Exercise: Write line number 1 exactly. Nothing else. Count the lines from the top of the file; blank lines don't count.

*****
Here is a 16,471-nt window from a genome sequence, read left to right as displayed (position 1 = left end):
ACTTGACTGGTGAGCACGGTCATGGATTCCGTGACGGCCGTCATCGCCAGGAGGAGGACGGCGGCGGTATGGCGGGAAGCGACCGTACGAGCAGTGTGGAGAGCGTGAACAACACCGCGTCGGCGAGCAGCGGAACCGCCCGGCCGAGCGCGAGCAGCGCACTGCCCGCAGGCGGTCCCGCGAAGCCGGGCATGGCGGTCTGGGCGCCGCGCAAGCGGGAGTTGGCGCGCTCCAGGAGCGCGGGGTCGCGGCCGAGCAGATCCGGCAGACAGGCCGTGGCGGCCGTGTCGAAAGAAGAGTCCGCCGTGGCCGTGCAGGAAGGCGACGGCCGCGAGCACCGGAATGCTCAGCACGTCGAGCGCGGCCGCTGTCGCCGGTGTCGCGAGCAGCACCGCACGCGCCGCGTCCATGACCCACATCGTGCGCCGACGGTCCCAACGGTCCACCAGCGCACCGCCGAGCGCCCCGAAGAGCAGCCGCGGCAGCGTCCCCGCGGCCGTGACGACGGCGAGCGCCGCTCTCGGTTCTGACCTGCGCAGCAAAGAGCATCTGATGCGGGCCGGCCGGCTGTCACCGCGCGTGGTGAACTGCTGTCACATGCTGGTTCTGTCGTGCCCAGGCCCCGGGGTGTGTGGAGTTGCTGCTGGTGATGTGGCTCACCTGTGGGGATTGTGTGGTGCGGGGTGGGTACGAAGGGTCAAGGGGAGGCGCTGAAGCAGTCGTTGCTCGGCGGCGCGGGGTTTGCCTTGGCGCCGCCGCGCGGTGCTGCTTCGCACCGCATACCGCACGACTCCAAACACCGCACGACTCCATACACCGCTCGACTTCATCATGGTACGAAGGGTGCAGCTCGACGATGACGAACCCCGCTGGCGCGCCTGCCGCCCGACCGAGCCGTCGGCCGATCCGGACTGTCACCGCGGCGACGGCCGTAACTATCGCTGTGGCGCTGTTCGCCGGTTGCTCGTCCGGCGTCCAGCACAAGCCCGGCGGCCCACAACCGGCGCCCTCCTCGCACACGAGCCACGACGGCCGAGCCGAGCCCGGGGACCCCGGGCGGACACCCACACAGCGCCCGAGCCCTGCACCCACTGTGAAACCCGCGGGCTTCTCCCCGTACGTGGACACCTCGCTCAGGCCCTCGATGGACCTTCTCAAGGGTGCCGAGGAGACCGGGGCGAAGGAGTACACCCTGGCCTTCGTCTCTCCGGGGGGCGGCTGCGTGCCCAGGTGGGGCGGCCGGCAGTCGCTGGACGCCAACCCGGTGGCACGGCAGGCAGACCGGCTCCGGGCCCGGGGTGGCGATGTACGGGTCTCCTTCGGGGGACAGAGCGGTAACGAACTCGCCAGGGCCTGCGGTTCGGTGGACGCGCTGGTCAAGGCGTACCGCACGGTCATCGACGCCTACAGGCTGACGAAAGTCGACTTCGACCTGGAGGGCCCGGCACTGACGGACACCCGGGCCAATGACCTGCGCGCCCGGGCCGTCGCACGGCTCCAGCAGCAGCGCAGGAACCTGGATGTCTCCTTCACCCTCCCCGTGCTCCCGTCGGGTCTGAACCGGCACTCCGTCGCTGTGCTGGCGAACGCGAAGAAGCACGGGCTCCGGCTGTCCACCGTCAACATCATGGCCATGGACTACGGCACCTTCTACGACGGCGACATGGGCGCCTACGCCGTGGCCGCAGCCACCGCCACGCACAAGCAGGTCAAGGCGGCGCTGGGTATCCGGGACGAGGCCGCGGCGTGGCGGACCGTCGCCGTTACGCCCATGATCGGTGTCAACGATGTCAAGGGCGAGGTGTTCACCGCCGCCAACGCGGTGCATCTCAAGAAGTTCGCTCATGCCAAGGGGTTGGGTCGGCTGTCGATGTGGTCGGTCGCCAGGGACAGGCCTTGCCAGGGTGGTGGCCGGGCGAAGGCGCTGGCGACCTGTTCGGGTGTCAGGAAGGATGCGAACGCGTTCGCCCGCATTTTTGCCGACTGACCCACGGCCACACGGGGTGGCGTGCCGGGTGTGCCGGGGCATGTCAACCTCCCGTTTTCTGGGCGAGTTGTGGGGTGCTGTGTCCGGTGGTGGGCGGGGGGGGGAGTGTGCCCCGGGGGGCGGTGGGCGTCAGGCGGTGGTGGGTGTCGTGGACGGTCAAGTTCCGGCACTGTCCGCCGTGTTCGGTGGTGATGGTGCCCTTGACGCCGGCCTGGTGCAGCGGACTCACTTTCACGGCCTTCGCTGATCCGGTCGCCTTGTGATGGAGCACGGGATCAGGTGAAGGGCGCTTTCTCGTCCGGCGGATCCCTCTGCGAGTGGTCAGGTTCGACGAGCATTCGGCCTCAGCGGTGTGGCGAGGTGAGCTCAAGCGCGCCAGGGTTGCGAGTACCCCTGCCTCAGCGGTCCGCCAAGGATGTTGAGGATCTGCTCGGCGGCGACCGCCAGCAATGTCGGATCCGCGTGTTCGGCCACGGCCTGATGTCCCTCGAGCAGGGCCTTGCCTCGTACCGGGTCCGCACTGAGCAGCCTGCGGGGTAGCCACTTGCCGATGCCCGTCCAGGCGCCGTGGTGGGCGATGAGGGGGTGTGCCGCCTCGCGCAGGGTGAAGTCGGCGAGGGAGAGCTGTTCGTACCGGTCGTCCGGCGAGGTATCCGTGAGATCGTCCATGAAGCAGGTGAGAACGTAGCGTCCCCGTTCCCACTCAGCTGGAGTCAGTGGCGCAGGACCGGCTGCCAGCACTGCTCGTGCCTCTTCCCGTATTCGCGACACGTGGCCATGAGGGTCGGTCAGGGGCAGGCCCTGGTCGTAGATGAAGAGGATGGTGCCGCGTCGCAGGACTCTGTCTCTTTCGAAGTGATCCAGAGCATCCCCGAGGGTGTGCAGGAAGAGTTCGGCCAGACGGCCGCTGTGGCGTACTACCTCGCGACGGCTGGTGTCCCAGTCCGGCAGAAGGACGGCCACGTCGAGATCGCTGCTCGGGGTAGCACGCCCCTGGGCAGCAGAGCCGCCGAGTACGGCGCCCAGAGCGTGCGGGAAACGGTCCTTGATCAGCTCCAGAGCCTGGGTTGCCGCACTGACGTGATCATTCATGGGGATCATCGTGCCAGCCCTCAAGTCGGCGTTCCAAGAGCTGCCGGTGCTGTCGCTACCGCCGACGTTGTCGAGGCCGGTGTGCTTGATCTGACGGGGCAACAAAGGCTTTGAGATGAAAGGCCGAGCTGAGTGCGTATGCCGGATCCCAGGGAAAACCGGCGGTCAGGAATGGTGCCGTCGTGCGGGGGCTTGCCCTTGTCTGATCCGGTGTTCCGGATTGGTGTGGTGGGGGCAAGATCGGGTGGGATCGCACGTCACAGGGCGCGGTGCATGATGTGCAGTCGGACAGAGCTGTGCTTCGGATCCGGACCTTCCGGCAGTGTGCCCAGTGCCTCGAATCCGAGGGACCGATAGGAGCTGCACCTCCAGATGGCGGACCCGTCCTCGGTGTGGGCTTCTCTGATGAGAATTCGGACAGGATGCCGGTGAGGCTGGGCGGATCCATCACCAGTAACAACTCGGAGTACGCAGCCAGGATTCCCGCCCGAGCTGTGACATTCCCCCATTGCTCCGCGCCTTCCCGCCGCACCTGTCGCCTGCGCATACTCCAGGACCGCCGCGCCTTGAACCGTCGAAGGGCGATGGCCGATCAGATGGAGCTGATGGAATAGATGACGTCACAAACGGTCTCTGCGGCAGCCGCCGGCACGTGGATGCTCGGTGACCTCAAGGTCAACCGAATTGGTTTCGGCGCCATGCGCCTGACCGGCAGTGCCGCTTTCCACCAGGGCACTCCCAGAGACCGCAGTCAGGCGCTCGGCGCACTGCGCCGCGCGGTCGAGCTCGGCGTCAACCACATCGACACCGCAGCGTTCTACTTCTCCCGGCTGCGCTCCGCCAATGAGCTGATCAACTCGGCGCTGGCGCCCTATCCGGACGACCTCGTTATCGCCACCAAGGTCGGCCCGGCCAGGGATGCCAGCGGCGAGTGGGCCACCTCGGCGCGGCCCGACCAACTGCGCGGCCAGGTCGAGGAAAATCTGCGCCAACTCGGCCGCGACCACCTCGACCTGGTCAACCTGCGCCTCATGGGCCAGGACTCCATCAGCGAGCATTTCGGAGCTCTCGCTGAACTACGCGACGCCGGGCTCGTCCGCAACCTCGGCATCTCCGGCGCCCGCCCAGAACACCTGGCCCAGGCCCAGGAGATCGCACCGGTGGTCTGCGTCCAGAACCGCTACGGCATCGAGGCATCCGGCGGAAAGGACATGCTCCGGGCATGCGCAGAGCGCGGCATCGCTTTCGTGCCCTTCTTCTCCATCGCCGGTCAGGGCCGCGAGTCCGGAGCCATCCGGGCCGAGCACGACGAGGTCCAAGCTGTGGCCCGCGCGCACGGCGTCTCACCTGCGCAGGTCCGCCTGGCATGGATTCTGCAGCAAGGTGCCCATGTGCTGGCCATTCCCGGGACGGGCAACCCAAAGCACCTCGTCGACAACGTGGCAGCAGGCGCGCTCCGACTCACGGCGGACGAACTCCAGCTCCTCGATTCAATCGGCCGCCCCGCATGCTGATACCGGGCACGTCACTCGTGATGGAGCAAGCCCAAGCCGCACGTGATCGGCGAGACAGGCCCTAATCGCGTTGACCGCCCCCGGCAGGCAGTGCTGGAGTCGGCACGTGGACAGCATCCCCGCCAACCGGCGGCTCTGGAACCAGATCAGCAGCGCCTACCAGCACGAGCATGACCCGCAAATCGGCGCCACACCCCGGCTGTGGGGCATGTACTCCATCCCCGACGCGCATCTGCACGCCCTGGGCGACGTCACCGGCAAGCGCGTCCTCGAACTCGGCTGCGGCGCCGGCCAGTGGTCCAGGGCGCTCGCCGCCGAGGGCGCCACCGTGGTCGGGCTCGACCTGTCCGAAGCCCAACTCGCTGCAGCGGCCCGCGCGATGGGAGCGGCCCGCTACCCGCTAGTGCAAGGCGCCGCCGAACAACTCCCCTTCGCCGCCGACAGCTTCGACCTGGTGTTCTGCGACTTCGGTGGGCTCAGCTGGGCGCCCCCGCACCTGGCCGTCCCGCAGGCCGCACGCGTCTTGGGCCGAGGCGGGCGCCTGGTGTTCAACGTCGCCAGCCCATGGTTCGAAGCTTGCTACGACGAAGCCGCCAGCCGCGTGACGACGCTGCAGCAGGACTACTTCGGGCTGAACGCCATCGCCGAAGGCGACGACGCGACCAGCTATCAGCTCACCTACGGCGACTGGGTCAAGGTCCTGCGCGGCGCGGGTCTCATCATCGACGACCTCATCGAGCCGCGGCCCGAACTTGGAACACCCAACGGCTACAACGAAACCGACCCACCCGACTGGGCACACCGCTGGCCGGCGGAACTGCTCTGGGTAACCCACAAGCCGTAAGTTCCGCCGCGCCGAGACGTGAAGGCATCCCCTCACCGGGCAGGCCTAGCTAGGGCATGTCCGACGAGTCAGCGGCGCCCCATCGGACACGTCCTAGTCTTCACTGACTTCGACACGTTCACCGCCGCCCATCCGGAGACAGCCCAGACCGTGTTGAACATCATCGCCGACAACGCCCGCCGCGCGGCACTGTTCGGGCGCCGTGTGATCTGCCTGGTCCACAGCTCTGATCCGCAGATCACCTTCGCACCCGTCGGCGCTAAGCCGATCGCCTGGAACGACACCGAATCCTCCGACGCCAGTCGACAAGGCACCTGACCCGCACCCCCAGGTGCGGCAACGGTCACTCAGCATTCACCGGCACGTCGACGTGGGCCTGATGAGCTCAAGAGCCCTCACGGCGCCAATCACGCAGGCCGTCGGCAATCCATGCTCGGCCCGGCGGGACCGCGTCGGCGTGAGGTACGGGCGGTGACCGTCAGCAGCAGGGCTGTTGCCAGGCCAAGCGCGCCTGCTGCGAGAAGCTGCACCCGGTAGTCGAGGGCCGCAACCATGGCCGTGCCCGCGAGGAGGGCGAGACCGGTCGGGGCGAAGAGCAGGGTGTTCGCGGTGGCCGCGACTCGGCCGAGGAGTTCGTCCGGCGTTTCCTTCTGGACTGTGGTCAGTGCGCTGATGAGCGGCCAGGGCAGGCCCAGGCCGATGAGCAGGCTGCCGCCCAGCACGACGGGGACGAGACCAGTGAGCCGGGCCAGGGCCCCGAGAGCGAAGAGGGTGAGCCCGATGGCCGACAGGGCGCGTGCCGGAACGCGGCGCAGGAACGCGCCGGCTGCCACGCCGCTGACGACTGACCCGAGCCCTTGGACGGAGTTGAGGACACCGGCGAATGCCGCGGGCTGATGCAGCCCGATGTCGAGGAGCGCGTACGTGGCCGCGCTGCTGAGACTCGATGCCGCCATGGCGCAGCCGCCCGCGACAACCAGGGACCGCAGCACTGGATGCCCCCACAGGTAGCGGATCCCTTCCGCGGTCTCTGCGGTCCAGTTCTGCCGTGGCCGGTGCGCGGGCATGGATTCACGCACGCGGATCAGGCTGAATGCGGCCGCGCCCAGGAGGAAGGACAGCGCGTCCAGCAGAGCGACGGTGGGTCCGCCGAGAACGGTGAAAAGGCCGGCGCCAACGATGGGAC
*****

Here is a 16,471-nt window from a genome sequence, read left to right as displayed (position 1 = left end):